Japan leaves whaling commission

Joining Norway and Iceland, Japan will again practice commercial hunting of minke whales

International Whaliing Commission

Photo: Oregon State University / Flickr
A tagged minke whale swims in Antarctic waters.

Pieter Wijnen
Norway Today

Japan has announced it will leave the International Whaling Commission (IWC) and resume commercial whaling.

The other two nations that harvest whales, Norway and Iceland, are still members of the IWC but have reserved themselves against the whaling commission’s 32-year-old ban on commercial whaling.

Norway sets an annual quota for minke whales, and in 2018 about 450 of a quota of 1,278 animals were caught. The quota for 2019 has not yet been set.

Japan’s decision to leave the IWC and resume commercial catching was expected, as the country’s attempt to persuade the other IWC countries to open up for such harvesting was rejected in September.

After the proposal was turned down, Japan’s Minister of Fisheries, Masaaki Taniai, threatened to leave the IWC, which the country now intends to do on June 30.

Solely in Japanese waters

Japan’s decision means that the country now resumes catching minke whales and other species that the IWC currently holds its protective hand over.

The catch will be limited to Japan’s territorial waters and exclusive economic zones. Japan will not be able to hunt whales in Antarctica or in the Southern Hemisphere.

No repercussions for Norway

Norwegian Minister of Fisheries Harald T. Nesvik (Progress Party) does not believe that Japan’s decision to resume commercial whaling will affect the Norwegian whaling industry.

“Norway has cooperated well with Japan in the IWC and in other international fora where the question of management of marine mammals comes up, and a normalization of the management of whales has been important for both Norway and Japan,” he says.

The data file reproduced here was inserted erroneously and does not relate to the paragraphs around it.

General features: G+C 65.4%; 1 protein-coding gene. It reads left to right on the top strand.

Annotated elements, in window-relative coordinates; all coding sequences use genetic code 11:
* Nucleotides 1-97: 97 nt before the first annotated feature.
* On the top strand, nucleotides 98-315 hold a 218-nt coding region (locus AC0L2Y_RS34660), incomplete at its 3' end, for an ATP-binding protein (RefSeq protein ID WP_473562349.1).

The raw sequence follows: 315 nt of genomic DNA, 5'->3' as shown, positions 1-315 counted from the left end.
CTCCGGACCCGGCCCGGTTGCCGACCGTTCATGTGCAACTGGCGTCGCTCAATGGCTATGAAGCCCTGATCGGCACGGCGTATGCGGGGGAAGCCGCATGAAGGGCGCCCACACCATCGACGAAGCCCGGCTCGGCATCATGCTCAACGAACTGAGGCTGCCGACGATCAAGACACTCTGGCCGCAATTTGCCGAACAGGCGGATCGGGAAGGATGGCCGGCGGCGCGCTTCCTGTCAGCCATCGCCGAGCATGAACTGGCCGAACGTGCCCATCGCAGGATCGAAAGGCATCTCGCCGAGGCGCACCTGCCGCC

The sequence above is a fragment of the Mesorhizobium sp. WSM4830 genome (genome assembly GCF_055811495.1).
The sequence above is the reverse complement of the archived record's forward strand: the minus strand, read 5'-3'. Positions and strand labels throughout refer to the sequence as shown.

Japanese whale meat will also not oust Norwegian produce, Nesvik believes.

“Whale meat trade is regulated by an international convention (CITES), and only countries that have reservations to the ban on such trade can export and import meat between themselves. The fact that Japan leaves the IWC does not change this, and we will continue to work for easier access to the Japanese market for Norwegian whale meat,” the minister of fisheries continues.


Up until now, Japan has exploited a loophole in the IWC’s regulations and operated so-called research catches in the Antarctic, accompanied by protests by Greenpeace and other environmentalists.

Critics believe the research catch is a sneak commercial catch, noting that the whale meat has ended up in the Japanese market.

When Japan leaves the IWC, the country cannot continue with this catch. IWC membership is a prerequisite for obtaining exemptions from the Antarctica Treaty, which prohibits all forms of whaling.

There are different views on whaling among IWC members. Japan’s proposal to open whale species not threatened with extinction for commercial catches was rejected 41 to 27.


The strongest resistance comes from the United States, the EU, and Australia.

“Today’s announcement shows that Japan is out of step with the world community, nor does it realize that the future of our oceans and these majestic animals need protection,” the leader of Greenpeace’s Japanese branch, Sam Annesley says.

Australia also protests against Japan’s choice and asks the country to reverse the decision to leave the IWC. “Australia is and remains firmly against all forms of commercial catch and so-called research catch on whales,” Australian Minister for the Environment Melissa Price announces.

Also in Japan, which traditionally consumes a lot of whale meat, the view on catch varies, and consumption has declined sharply in recent decades. Many Japanese people now say that they rarely, if ever, eat whale meat.

This article was originally published on Norway Today.

This article originally appeared in the January 11, 2019, issue of The Norwegian American. To subscribe, visit SUBSCRIBE or call us at (206) 784-4617.

Norwegian American Logo

The Norwegian American

The Norwegian American is North America's oldest and only Norwegian newspaper, published since May 17, 1889.